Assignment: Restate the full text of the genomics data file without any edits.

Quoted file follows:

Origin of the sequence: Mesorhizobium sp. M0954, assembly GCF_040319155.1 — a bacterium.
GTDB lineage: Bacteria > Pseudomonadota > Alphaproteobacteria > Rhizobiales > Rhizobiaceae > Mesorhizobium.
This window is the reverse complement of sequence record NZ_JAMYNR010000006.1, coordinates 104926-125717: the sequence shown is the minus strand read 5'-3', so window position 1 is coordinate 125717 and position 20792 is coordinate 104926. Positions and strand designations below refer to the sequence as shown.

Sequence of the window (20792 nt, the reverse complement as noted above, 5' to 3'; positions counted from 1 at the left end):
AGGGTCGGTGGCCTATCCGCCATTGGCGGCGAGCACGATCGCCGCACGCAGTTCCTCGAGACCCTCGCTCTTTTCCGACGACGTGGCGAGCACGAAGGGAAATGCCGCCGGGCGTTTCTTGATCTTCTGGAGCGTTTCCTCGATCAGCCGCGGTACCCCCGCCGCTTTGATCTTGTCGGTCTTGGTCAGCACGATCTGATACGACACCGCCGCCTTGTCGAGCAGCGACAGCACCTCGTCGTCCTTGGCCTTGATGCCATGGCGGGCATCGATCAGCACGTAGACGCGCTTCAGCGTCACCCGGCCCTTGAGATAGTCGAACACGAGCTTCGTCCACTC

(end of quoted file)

Origin of the sequence: Mesorhizobium sp. M0954, assembly GCF_040319155.1 — a bacterium.
GTDB lineage: Bacteria > Pseudomonadota > Alphaproteobacteria > Rhizobiales > Rhizobiaceae > Mesorhizobium.
This window is the reverse complement of sequence record NZ_JAMYNR010000006.1, coordinates 104926-125717: the sequence shown is the minus strand read 5'-3', so window position 1 is coordinate 125717 and position 20792 is coordinate 104926. Positions and strand designations below refer to the sequence as shown.

Sequence of the window (20792 nt, the reverse complement as noted above, 5' to 3'; positions counted from 1 at the left end):
AGGGTCGGTGGCCTATCCGCCATTGGCGGCGAGCACGATCGCCGCACGCAGTTCCTCGAGACCCTCGCTCTTTTCCGACGACGTGGCGAGCACGAAGGGAAATGCCGCCGGGCGTTTCTTGATCTTCTGGAGCGTTTCCTCGATCAGCCGCGGTACCCCCGCCGCTTTGATCTTGTCGGTCTTGGTCAGCACGATCTGATACGACACCGCCGCCTTGTCGAGCAGCGACAGCACCTCGTCGTCCTTGGCCTTGATGCCATGGCGGGCATCGATCAGCACGTAGACGCGCTTCAGCGTCACCCGGCCCTTGAGATAGTCGAACACGAGCTTCGTCCACTC